The state’s official plan says the effort will rely on its corps of 150 public health nurses and an unspecified number of volunteers.
Gov. Tom Wolf has also issued a broad outline for a statewide, civilian-powered contact tracing program that he hopes to have in place this fall. But Salsberg said “there’s no reason not to get [that effort] going as soon as possible,” given that state lawmakers are pushing for an even more accelerated timeline to reopen businesses.
An effective program – one that quickly identifies and isolates people who are likely to be carrying the disease – can even spare spare Pennsylvania the sweeping stay-at-home orders that have been in effect for the last two months.
But programs like that require manpower, Salsberg said. And other experts say they’re most effective when paired with widespread testing, which has remained elusive in Pennsylvania and much of the United States.
While testing has expanded in Pennsylvania since the early days of the pandemic, it remains far below the levels that researchers say is necessary to safely reopen the economy.
Pennsylvania officials aim to administer 8,500 tests per day across the state so they can reach 2 percent of the state’s population each month. But data from the state Department of Health show that the state has yet to hit that benchmark halfway into May.
Nationwide shortages of testing materials and protective equipment for medical workers have forced the Health Department to restrict tests to symptomatic patients. Experienced contact tracers say that’s not ideal for tracking a disease like COVID-19, which is easily transmitted by pre-symptomatic or asymptomatic patients.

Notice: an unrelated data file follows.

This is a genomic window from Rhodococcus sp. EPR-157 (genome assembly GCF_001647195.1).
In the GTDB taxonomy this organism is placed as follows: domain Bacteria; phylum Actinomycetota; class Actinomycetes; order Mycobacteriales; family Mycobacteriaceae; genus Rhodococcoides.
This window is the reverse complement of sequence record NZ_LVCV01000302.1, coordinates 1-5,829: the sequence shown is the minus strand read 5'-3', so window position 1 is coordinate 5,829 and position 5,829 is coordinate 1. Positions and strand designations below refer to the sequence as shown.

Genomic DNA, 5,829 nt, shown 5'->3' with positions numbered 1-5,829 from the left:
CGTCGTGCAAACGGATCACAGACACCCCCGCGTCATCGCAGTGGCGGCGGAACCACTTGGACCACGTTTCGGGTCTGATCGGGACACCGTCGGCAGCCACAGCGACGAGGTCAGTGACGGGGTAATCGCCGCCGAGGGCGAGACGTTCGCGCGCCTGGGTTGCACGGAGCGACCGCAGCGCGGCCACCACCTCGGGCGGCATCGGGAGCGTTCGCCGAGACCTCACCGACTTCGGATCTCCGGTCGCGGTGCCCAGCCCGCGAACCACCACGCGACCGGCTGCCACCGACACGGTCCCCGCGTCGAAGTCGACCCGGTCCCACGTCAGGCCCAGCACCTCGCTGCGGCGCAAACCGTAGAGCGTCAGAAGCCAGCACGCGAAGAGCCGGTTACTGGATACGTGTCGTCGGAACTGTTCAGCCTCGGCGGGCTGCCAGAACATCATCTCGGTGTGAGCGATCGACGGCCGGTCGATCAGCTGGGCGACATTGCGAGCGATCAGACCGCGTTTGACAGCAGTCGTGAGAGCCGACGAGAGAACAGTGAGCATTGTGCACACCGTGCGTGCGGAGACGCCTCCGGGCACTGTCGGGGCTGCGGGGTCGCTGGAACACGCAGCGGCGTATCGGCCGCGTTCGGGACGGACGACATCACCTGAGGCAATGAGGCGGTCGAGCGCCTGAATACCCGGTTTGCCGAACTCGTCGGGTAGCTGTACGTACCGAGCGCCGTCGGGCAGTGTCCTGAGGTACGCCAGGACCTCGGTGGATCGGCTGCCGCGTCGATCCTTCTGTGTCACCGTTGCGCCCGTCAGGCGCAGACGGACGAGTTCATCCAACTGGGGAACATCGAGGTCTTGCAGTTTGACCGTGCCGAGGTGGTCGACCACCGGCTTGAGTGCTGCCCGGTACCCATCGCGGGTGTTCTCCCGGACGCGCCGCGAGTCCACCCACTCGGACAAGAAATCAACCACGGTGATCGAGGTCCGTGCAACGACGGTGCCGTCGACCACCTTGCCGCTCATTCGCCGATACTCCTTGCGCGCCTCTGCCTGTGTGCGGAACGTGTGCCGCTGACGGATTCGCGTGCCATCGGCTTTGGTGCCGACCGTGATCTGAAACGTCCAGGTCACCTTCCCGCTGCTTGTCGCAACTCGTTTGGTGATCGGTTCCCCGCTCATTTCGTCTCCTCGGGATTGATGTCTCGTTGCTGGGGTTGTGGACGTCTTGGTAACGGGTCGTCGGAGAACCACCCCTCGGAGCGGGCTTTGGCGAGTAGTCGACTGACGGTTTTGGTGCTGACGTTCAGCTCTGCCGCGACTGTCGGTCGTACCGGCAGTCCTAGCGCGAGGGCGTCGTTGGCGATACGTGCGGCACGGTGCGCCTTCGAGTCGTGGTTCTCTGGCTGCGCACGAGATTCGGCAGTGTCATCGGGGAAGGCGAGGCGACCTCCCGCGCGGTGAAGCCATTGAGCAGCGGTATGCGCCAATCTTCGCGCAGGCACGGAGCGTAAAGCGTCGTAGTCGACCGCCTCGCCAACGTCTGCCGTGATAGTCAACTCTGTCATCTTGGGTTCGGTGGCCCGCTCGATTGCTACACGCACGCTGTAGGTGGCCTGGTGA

“The way it’s supposed to work is … when you find people who have been exposed, you test them instantly,” Chris Sciamanna, professor of medicine and public health sciences at Penn State College of Medicine, told reporters last week. “We have not had the capacity to do that broadly.”
Sciamanna said testing shortages have hampered contact tracing in South-Central Pennsylvania, where he and Du lead an independent team of medical students that track Penn State COVID-19 patients and their contacts.
Though testing stagnated in Pennsylvania early this month, there are signs that diagnostic tests could soon be more widely available.
The drug store chain Rite-Aid, which is headquartered in suburban Harrisburg, announced plans last week to administer 10,000 tests per day across more than 70 testing sites nationwide, including 15 locations in Pennsylvania.
Their testing criteria also allows asymptomatic patients to sign up for tests.
State data also show that the rate of testing in Pennsylvania has accelerated after a weeks-long slump. The state completed an average of roughly 6,915 tests per day over the last week — the highest rate in almost a month.
Salberg said he’s sympathetic to political leaders feeling the financial ruin of the COVID-19 pandemic, which has led nearly 2 million Pennsylvanians to claim unemployment benefits and leached hundreds of millions from the state’s revenue streams.
But he said officials are being shortsighted when they proffer plans to reopen businesses but can’t yet ensure widespread testing and tracing.
“It’s the only way out, to be honest,” Salsberg said. “This is an investment that more than pays for itself by slowing the spread of the disease.”